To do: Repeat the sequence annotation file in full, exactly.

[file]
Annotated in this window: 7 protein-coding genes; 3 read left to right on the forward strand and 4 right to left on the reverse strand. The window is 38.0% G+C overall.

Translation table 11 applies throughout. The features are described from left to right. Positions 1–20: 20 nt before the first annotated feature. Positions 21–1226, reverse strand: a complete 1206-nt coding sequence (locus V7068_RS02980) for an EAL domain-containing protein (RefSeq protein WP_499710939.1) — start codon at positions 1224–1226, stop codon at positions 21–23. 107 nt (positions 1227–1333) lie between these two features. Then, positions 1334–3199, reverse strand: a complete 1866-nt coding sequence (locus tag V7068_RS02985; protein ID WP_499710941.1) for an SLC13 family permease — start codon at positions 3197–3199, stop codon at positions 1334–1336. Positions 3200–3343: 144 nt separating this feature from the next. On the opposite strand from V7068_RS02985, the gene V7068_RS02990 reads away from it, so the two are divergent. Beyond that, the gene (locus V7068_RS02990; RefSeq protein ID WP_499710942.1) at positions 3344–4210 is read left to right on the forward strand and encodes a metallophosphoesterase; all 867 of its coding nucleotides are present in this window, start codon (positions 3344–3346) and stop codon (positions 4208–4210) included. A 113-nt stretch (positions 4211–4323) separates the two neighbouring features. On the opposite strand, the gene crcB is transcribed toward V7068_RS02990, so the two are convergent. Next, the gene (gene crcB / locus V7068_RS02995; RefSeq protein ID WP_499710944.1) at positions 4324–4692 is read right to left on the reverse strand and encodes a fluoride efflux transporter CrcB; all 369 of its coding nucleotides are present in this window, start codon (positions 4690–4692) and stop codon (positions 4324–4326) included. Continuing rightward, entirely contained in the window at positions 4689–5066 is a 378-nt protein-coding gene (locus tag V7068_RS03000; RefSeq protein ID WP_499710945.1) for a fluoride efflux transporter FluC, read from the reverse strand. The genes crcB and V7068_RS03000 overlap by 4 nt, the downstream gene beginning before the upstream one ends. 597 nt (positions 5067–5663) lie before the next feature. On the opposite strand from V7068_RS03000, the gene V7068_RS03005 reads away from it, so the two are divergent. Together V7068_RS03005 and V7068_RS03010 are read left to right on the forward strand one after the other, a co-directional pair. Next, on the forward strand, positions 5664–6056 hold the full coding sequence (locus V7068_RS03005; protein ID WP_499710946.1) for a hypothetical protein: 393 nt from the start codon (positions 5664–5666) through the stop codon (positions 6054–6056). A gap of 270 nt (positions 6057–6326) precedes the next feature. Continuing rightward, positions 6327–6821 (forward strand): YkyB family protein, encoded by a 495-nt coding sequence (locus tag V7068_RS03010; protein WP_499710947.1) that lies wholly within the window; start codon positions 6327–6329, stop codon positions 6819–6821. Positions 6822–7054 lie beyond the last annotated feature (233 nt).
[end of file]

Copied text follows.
Annotated in this window: 7 protein-coding genes; 3 read left to right on the forward strand and 4 right to left on the reverse strand. The window is 38.0% G+C overall.

Translation table 11 applies throughout. The features are described from left to right. Positions 1–20: 20 nt before the first annotated feature. Positions 21–1226, reverse strand: a complete 1206-nt coding sequence (locus V7068_RS02980) for an EAL domain-containing protein (RefSeq protein WP_499710939.1) — start codon at positions 1224–1226, stop codon at positions 21–23. 107 nt (positions 1227–1333) lie between these two features. Then, positions 1334–3199, reverse strand: a complete 1866-nt coding sequence (locus tag V7068_RS02985; protein ID WP_499710941.1) for an SLC13 family permease — start codon at positions 3197–3199, stop codon at positions 1334–1336. Positions 3200–3343: 144 nt separating this feature from the next. On the opposite strand from V7068_RS02985, the gene V7068_RS02990 reads away from it, so the two are divergent. Beyond that, the gene (locus V7068_RS02990; RefSeq protein ID WP_499710942.1) at positions 3344–4210 is read left to right on the forward strand and encodes a metallophosphoesterase; all 867 of its coding nucleotides are present in this window, start codon (positions 3344–3346) and stop codon (positions 4208–4210) included. A 113-nt stretch (positions 4211–4323) separates the two neighbouring features. On the opposite strand, the gene crcB is transcribed toward V7068_RS02990, so the two are convergent. Next, the gene (gene crcB / locus V7068_RS02995; RefSeq protein ID WP_499710944.1) at positions 4324–4692 is read right to left on the reverse strand and encodes a fluoride efflux transporter CrcB; all 369 of its coding nucleotides are present in this window, start codon (positions 4690–4692) and stop codon (positions 4324–4326) included. Continuing rightward, entirely contained in the window at positions 4689–5066 is a 378-nt protein-coding gene (locus tag V7068_RS03000; RefSeq protein ID WP_499710945.1) for a fluoride efflux transporter FluC, read from the reverse strand. The genes crcB and V7068_RS03000 overlap by 4 nt, the downstream gene beginning before the upstream one ends. 597 nt (positions 5067–5663) lie before the next feature. On the opposite strand from V7068_RS03000, the gene V7068_RS03005 reads away from it, so the two are divergent. Together V7068_RS03005 and V7068_RS03010 are read left to right on the forward strand one after the other, a co-directional pair. Next, on the forward strand, positions 5664–6056 hold the full coding sequence (locus V7068_RS03005; protein ID WP_499710946.1) for a hypothetical protein: 393 nt from the start codon (positions 5664–5666) through the stop codon (positions 6054–6056). A gap of 270 nt (positions 6057–6326) precedes the next feature. Continuing rightward, positions 6327–6821 (forward strand): YkyB family protein, encoded by a 495-nt coding sequence (locus tag V7068_RS03010; protein WP_499710947.1) that lies wholly within the window; start codon positions 6327–6329, stop codon positions 6819–6821. Positions 6822–7054 lie beyond the last annotated feature (233 nt).